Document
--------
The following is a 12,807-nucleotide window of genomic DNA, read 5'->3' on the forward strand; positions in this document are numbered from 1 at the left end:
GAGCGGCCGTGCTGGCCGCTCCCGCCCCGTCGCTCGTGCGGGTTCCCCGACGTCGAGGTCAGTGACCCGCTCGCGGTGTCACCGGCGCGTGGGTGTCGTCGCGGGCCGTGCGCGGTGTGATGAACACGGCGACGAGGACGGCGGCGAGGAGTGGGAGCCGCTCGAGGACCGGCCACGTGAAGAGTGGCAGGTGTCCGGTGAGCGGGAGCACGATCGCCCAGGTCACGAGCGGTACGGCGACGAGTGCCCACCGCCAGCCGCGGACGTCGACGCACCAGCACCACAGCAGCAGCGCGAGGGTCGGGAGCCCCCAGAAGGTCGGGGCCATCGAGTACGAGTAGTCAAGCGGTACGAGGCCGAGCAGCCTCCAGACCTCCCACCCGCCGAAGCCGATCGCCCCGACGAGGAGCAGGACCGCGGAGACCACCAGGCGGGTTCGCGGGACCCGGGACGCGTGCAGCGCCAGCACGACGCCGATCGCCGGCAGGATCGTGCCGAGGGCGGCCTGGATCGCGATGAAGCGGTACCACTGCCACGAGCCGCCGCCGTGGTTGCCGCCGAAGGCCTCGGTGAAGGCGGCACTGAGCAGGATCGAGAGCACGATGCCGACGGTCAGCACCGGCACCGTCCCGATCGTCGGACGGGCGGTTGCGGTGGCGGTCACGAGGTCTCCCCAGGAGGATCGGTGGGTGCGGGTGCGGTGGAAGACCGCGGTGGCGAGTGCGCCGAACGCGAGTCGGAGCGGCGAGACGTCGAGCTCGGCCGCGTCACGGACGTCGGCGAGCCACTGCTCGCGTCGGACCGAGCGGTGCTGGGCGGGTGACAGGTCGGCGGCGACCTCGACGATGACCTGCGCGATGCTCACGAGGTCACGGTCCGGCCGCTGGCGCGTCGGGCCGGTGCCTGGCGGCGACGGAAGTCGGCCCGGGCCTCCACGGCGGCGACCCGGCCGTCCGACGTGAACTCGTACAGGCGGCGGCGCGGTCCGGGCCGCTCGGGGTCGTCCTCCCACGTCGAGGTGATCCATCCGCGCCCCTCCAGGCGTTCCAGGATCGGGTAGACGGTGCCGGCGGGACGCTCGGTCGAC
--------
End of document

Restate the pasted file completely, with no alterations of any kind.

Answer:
The following is a 12,807-nucleotide window of genomic DNA, read 5'->3' on the forward strand; positions in this document are numbered from 1 at the left end:
GAGCGGCCGTGCTGGCCGCTCCCGCCCCGTCGCTCGTGCGGGTTCCCCGACGTCGAGGTCAGTGACCCGCTCGCGGTGTCACCGGCGCGTGGGTGTCGTCGCGGGCCGTGCGCGGTGTGATGAACACGGCGACGAGGACGGCGGCGAGGAGTGGGAGCCGCTCGAGGACCGGCCACGTGAAGAGTGGCAGGTGTCCGGTGAGCGGGAGCACGATCGCCCAGGTCACGAGCGGTACGGCGACGAGTGCCCACCGCCAGCCGCGGACGTCGACGCACCAGCACCACAGCAGCAGCGCGAGGGTCGGGAGCCCCCAGAAGGTCGGGGCCATCGAGTACGAGTAGTCAAGCGGTACGAGGCCGAGCAGCCTCCAGACCTCCCACCCGCCGAAGCCGATCGCCCCGACGAGGAGCAGGACCGCGGAGACCACCAGGCGGGTTCGCGGGACCCGGGACGCGTGCAGCGCCAGCACGACGCCGATCGCCGGCAGGATCGTGCCGAGGGCGGCCTGGATCGCGATGAAGCGGTACCACTGCCACGAGCCGCCGCCGTGGTTGCCGCCGAAGGCCTCGGTGAAGGCGGCACTGAGCAGGATCGAGAGCACGATGCCGACGGTCAGCACCGGCACCGTCCCGATCGTCGGACGGGCGGTTGCGGTGGCGGTCACGAGGTCTCCCCAGGAGGATCGGTGGGTGCGGGTGCGGTGGAAGACCGCGGTGGCGAGTGCGCCGAACGCGAGTCGGAGCGGCGAGACGTCGAGCTCGGCCGCGTCACGGACGTCGGCGAGCCACTGCTCGCGTCGGACCGAGCGGTGCTGGGCGGGTGACAGGTCGGCGGCGACCTCGACGATGACCTGCGCGATGCTCACGAGGTCACGGTCCGGCCGCTGGCGCGTCGGGCCGGTGCCTGGCGGCGACGGAAGTCGGCCCGGGCCTCCACGGCGGCGACCCGGCCGTCCGACGTGAACTCGTACAGGCGGCGGCGCGGTCCGGGCCGCTCGGGGTCGTCCTCCCACGTCGAGGTGATCCATCCGCGCCCCTCCAGGCGTTCCAGGATCGGGTAGACGGTGCCGGCGGGACGCTCGGTCGAC